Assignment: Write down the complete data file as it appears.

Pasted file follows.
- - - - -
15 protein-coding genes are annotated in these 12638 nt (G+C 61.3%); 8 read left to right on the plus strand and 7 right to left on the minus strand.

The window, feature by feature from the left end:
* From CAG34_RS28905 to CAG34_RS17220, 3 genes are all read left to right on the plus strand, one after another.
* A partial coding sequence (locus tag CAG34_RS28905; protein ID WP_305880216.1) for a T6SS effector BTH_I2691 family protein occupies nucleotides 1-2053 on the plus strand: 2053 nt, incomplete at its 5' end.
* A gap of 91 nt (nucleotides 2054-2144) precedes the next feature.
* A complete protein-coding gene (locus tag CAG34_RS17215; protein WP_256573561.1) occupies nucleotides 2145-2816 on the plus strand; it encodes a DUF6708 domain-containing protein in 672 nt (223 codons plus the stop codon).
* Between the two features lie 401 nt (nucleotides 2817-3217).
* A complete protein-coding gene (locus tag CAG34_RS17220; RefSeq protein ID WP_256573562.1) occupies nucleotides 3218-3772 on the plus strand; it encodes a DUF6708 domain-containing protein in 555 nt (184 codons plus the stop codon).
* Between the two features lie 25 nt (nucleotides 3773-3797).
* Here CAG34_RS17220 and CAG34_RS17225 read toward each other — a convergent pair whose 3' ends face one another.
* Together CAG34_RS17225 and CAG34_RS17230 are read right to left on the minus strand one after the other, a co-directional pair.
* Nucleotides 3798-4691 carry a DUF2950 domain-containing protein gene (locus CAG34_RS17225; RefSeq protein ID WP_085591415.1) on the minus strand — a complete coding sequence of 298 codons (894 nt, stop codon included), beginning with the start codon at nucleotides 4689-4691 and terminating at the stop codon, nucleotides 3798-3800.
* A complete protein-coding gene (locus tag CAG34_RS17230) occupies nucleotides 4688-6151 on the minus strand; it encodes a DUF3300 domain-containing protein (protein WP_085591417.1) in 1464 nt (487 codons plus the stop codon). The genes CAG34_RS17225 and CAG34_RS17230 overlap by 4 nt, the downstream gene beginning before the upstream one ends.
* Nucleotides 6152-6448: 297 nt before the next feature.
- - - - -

15 protein-coding genes are annotated in these 12638 nt (G+C 61.3%); 8 read left to right on the plus strand and 7 right to left on the minus strand.

The window, feature by feature from the left end:
* From CAG34_RS28905 to CAG34_RS17220, 3 genes are all read left to right on the plus strand, one after another.
* A partial coding sequence (locus tag CAG34_RS28905; protein ID WP_305880216.1) for a T6SS effector BTH_I2691 family protein occupies nucleotides 1-2053 on the plus strand: 2053 nt, incomplete at its 5' end.
* A gap of 91 nt (nucleotides 2054-2144) precedes the next feature.
* A complete protein-coding gene (locus tag CAG34_RS17215; protein WP_256573561.1) occupies nucleotides 2145-2816 on the plus strand; it encodes a DUF6708 domain-containing protein in 672 nt (223 codons plus the stop codon).
* Between the two features lie 401 nt (nucleotides 2817-3217).
* A complete protein-coding gene (locus tag CAG34_RS17220; RefSeq protein ID WP_256573562.1) occupies nucleotides 3218-3772 on the plus strand; it encodes a DUF6708 domain-containing protein in 555 nt (184 codons plus the stop codon).
* Between the two features lie 25 nt (nucleotides 3773-3797).
* Here CAG34_RS17220 and CAG34_RS17225 read toward each other — a convergent pair whose 3' ends face one another.
* Together CAG34_RS17225 and CAG34_RS17230 are read right to left on the minus strand one after the other, a co-directional pair.
* Nucleotides 3798-4691 carry a DUF2950 domain-containing protein gene (locus CAG34_RS17225; RefSeq protein ID WP_085591415.1) on the minus strand — a complete coding sequence of 298 codons (894 nt, stop codon included), beginning with the start codon at nucleotides 4689-4691 and terminating at the stop codon, nucleotides 3798-3800.
* A complete protein-coding gene (locus tag CAG34_RS17230) occupies nucleotides 4688-6151 on the minus strand; it encodes a DUF3300 domain-containing protein (protein WP_085591417.1) in 1464 nt (487 codons plus the stop codon). The genes CAG34_RS17225 and CAG34_RS17230 overlap by 4 nt, the downstream gene beginning before the upstream one ends.
* Nucleotides 6152-6448: 297 nt before the next feature.